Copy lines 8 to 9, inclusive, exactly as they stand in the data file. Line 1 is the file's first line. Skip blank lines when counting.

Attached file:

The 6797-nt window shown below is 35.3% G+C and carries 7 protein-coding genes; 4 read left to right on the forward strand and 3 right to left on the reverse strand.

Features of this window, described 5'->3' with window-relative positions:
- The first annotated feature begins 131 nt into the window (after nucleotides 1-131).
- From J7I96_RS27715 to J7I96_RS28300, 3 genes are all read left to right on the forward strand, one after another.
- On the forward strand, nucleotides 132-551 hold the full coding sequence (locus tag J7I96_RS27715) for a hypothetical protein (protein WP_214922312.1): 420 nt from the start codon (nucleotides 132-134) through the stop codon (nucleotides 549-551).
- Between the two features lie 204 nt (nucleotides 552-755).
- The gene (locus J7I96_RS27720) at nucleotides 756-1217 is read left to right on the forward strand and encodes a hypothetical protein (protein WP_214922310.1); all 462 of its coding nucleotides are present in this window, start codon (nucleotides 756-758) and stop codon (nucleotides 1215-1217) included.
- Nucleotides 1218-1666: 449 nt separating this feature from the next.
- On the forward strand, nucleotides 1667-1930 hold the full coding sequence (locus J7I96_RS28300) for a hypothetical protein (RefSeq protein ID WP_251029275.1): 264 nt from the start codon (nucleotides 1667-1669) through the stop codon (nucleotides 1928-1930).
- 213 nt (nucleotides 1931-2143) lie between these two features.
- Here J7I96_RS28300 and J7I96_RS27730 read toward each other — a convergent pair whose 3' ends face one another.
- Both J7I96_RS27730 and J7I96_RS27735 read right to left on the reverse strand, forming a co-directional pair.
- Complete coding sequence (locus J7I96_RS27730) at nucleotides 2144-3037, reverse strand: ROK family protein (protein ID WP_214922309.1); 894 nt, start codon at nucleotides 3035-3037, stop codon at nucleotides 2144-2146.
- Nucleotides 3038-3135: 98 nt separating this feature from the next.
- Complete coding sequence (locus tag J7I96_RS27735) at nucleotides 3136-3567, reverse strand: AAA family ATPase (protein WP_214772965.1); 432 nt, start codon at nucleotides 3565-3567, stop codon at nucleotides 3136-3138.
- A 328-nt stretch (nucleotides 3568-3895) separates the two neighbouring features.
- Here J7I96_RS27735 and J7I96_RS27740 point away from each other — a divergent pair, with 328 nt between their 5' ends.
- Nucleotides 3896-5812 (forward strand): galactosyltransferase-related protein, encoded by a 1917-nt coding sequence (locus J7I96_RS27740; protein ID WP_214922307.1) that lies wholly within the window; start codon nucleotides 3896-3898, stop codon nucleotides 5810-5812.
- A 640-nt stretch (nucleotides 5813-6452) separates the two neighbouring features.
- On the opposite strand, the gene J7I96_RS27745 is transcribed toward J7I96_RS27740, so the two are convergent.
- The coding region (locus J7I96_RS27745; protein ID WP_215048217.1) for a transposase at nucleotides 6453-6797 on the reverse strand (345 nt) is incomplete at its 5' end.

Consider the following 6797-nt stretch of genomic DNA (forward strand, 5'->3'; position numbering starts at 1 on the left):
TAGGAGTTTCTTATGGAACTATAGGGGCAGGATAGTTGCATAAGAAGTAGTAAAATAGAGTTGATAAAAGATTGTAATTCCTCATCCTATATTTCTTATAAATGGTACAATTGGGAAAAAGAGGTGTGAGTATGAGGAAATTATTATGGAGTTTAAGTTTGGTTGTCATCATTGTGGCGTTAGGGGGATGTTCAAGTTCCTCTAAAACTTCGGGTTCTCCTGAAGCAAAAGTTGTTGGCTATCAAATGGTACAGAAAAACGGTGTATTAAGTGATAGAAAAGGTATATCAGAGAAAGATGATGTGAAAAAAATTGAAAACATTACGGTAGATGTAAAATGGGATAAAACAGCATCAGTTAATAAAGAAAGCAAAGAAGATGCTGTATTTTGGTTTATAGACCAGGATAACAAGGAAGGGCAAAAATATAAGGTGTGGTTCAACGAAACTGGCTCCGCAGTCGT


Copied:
- Nucleotides 1218-1666: 449 nt separating this feature from the next.
- On the forward strand, nucleotides 1667-1930 hold the full coding sequence (locus J7I96_RS28300) for a hypothetical protein (RefSeq protein ID WP_251029275.1): 264 nt from the start codon (nucleotides 1667-1669) through the stop codon (nucleotides 1928-1930).